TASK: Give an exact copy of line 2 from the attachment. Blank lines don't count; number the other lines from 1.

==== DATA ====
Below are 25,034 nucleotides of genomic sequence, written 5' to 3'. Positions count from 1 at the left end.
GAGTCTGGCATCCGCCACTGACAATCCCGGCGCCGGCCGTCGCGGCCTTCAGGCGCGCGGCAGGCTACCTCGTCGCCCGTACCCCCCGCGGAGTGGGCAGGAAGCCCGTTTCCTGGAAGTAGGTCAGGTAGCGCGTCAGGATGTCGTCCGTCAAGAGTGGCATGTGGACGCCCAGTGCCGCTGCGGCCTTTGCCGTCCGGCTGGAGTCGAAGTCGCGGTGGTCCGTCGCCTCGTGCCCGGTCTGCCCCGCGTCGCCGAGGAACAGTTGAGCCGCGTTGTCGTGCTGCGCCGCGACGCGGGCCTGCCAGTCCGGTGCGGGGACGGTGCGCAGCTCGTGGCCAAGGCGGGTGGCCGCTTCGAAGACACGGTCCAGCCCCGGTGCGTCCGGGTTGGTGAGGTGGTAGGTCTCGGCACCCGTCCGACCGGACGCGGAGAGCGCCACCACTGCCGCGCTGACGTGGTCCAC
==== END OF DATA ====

GAGTCTGGCATCCGCCACTGACAATCCCGGCGCCGGCCGTCGCGGCCTTCAGGCGCGCGGCAGGCTACCTCGTCGCCCGTACCCCCCGCGGAGTGGGCAGGAAGCCCGTTTCCTGGAAGTAGGTCAGGTAGCGCGTCAGGATGTCGTCCGTCAAGAGTGGCATGTGGACGCCCAGTGCCGCTGCGGCCTTTGCCGTCCGGCTGGAGTCGAAGTCGCGGTGGTCCGTCGCCTCGTGCCCGGTCTGCCCCGCGTCGCCGAGGAACAGTTGAGCCGCGTTGTCGTGCTGCGCCGCGACGCGGGCCTGCCAGTCCGGTGCGGGGACGGTGCGCAGCTCGTGGCCAAGGCGGGTGGCCGCTTCGAAGACACGGTCCAGCCCCGGTGCGTCCGGGTTGGTGAGGTGGTAGGTCTCGGCACCCGTCCGACCGGACGCGGAGAGCGCCACCACTGCCGCGCTGACGTGGTCCAC